7. Hit the Beach

Once you’re done exploring the markets and stuffing yourself with food, do a little beach hopping! No trip to Borneo would be complete without a boat tour of some local island destinations! Grab your swimsuit and your sunscreen, then hop onboard. Once you travel to the islands, you can snorkel, paraglide, and even do a zipline over the turquoise water. If relaxing is more your style, no worries. Sit in the sand with a freshly cracked coconut and watch the waves float by.

THANK YOU TO OUR TRIP SPONSORS!

A HUGE shoutout to our trip sponsors, who made this dream come true. Thanks to Singapore Air, for treating us to luxurious business class accommodations, including the use of the lounge during our layovers! We traveled in comfort and style thanks to you! I napped on my pullout bed, had access to endless gluten free snacks and drinks, and finally caught up on several movies and the entire first season of Handmaids Tale, all while being pampered by the kindest staff imaginable. 

 Huge thanks to Jeremy and the entire staff at the Hilton Kota Kinabalu for a feast fit for queens, and all of your kindness in taking care of us. I wish we had more time to spend on that rooftop pool! 

To Jeffrey, Dean, Sonny and all of the other fine folks at Sticky Rice Travel: you took phenomenal care of us and made sure we got the most out of every experience on the ground! From pharmacy stops to the best iced coffee to showing us the gems of the Island, you made our trip so special!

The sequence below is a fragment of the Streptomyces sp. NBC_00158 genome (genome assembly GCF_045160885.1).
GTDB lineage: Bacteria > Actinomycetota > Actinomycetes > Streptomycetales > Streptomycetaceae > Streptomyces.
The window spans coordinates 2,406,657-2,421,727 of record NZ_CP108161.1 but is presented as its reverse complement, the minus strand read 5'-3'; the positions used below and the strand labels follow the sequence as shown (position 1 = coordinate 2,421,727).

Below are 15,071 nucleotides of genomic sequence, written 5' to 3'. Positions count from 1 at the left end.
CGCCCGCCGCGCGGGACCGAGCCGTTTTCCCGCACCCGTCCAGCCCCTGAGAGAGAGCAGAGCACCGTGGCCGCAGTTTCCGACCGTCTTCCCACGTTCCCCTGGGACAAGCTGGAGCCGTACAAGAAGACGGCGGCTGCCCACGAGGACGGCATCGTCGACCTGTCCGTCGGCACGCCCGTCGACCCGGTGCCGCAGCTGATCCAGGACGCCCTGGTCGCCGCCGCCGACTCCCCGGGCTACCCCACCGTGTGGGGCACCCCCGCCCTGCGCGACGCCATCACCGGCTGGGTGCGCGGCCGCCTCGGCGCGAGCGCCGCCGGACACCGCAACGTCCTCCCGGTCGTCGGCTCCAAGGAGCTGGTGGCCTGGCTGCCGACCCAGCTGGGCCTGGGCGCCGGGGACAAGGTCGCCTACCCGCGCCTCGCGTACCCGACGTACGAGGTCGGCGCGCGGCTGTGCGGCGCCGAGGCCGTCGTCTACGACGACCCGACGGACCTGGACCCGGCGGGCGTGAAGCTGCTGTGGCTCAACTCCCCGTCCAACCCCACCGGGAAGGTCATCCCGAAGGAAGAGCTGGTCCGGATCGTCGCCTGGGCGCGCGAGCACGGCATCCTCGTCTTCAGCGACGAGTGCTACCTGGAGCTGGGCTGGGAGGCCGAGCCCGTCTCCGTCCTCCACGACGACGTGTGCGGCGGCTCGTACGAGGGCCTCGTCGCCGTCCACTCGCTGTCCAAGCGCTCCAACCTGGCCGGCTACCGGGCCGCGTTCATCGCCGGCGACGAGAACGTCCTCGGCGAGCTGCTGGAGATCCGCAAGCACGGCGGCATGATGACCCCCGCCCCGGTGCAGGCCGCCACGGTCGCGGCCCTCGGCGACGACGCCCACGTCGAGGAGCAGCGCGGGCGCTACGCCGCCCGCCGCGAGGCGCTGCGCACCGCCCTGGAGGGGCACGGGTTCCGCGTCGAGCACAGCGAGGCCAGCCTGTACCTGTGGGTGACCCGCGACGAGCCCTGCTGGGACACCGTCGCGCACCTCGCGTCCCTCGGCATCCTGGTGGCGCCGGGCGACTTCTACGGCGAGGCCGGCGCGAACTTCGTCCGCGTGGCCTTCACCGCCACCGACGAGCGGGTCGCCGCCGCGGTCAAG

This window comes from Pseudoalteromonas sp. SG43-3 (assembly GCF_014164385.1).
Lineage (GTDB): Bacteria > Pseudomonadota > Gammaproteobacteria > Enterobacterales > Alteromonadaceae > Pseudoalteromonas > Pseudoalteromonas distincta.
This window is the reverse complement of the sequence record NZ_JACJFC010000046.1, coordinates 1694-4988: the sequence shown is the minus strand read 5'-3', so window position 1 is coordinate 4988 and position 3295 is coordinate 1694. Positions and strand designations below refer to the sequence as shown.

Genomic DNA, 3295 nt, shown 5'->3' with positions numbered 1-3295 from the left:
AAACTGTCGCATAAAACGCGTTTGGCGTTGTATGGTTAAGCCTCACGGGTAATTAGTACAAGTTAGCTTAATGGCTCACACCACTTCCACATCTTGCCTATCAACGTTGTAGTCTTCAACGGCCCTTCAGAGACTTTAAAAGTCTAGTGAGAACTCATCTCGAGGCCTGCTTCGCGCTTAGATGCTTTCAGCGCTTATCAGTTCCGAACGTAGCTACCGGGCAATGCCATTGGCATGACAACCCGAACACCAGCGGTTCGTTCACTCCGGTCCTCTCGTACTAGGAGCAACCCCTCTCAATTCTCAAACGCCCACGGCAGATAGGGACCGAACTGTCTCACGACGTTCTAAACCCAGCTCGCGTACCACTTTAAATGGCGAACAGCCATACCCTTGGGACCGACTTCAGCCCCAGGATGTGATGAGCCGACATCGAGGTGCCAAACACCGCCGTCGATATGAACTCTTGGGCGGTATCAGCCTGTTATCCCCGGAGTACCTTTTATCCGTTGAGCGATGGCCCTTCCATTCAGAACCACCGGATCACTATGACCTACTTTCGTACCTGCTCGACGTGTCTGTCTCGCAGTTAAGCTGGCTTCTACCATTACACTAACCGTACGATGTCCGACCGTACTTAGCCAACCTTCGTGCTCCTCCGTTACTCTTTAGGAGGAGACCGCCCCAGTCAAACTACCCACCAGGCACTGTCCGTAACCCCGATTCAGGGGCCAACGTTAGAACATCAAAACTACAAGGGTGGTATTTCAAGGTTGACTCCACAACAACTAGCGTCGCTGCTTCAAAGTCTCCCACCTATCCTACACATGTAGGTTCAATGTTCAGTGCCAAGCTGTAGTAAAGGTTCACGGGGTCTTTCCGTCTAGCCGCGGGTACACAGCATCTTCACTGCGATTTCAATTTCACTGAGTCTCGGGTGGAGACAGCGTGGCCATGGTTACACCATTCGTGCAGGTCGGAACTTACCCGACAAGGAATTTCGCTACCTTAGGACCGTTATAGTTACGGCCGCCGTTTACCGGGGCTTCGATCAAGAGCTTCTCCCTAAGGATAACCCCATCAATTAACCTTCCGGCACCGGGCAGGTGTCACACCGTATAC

Finally, to Sabah Tourism and Malaysian Tourism for hosting us so graciously and letting us see what Borneo is all about! It was an honor to visit and learn more about this special place and I am already dreaming up my next Bornean adventure!

Photo credit: Kristen Kellogg

Photo credit: Kristen Kellogg

 

 

 

 

 

 

 

Women, Wild Places, and Belonging: A Note on Aesthetic Alienation

I was sitting in bed in Switzerland on a women’s adventure trip, basking in the glow of a solid day of hard work when it happened: I opened Facebook and saw an article pop to the top of my feed wherein a certain type of woman was being dissected, ostensibly because her aesthetic wasn’t “authentic" enough for the author to consider her “outdoorsy,” despite photos of said woman in wild places. From there, it took a nosedive into familiar territory: tearing certain types of women down based on their looks or clothing alone while setting up a false dichotomy wherein badassery and a certain aesthetic are mutually exclusive. 

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This is problematic. This is a distraction. This should not be praised. This has to stop.

I have written about the fucked up scarcity model that’s pitting women against each other in our quest for recognition and space in the outdoor world. We have been sold the idea that there’s only space at the top for a few of us and that if we want to be successful, we have to smash every woman who stands in our way, thus excluding her from admission into the club. The easiest way to begin tearing other women down, so it seems, is to pick on the obvious: outward expression. Articles that do this are symptomatic of the scarcity phenomenon and they proliferate. More of them have been written and published than I care to count. While they may scratch a collective jealous itch, it’s important to recognize what that itch is rooted in, then nip it in the bud.

That said, there are several things going on here that need to be acknowledged.

The first is that ALL female-identifying folx deserve to see representations of themselves in outdoor media and beyond.

That there’s a dearth of equal representation can’t be denied. One need only look at the latest outdoor catalogue or guidebook to see that. Outdoor media is dominated, first and foremost, by men, and secondly, by white women. The lack of diversity is disheartening. For those struggling to find a sense of community or resonance in outdoor spaces, it’s damaging.